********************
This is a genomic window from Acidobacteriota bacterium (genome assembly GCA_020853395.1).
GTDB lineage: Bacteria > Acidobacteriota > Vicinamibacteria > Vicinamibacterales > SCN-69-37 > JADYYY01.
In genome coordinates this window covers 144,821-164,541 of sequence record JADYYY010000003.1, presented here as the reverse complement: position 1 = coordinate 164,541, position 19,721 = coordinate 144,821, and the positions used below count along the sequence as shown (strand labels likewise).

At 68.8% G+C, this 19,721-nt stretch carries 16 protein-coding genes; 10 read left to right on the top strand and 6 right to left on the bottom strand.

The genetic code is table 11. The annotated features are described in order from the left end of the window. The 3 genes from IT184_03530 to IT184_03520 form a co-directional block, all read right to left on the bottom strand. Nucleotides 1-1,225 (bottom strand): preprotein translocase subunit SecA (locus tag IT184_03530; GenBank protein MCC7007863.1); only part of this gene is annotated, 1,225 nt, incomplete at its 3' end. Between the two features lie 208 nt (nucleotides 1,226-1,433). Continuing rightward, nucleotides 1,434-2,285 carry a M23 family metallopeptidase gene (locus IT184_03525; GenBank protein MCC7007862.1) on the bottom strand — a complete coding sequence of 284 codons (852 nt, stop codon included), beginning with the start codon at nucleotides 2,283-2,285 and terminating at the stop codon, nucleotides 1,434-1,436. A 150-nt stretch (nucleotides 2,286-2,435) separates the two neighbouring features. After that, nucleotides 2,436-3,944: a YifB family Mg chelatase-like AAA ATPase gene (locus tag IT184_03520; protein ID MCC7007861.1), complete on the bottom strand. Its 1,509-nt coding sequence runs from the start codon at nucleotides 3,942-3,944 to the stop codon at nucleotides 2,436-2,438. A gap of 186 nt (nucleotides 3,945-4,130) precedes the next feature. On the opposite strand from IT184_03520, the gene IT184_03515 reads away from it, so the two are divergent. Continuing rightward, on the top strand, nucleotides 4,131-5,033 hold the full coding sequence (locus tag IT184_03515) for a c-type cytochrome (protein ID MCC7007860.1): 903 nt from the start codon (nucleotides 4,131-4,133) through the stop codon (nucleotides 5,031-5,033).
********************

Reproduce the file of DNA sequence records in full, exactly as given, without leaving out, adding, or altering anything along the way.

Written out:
This is a genomic window from Acidobacteriota bacterium (genome assembly GCA_020853395.1).
GTDB lineage: Bacteria > Acidobacteriota > Vicinamibacteria > Vicinamibacterales > SCN-69-37 > JADYYY01.
In genome coordinates this window covers 144,821-164,541 of sequence record JADYYY010000003.1, presented here as the reverse complement: position 1 = coordinate 164,541, position 19,721 = coordinate 144,821, and the positions used below count along the sequence as shown (strand labels likewise).

At 68.8% G+C, this 19,721-nt stretch carries 16 protein-coding genes; 10 read left to right on the top strand and 6 right to left on the bottom strand.

The genetic code is table 11. The annotated features are described in order from the left end of the window. The 3 genes from IT184_03530 to IT184_03520 form a co-directional block, all read right to left on the bottom strand. Nucleotides 1-1,225 (bottom strand): preprotein translocase subunit SecA (locus tag IT184_03530; GenBank protein MCC7007863.1); only part of this gene is annotated, 1,225 nt, incomplete at its 3' end. Between the two features lie 208 nt (nucleotides 1,226-1,433). Continuing rightward, nucleotides 1,434-2,285 carry a M23 family metallopeptidase gene (locus IT184_03525; GenBank protein MCC7007862.1) on the bottom strand — a complete coding sequence of 284 codons (852 nt, stop codon included), beginning with the start codon at nucleotides 2,283-2,285 and terminating at the stop codon, nucleotides 1,434-1,436. A 150-nt stretch (nucleotides 2,286-2,435) separates the two neighbouring features. After that, nucleotides 2,436-3,944: a YifB family Mg chelatase-like AAA ATPase gene (locus tag IT184_03520; protein ID MCC7007861.1), complete on the bottom strand. Its 1,509-nt coding sequence runs from the start codon at nucleotides 3,942-3,944 to the stop codon at nucleotides 2,436-2,438. A gap of 186 nt (nucleotides 3,945-4,130) precedes the next feature. On the opposite strand from IT184_03520, the gene IT184_03515 reads away from it, so the two are divergent. Continuing rightward, on the top strand, nucleotides 4,131-5,033 hold the full coding sequence (locus tag IT184_03515) for a c-type cytochrome (protein ID MCC7007860.1): 903 nt from the start codon (nucleotides 4,131-4,133) through the stop codon (nucleotides 5,031-5,033).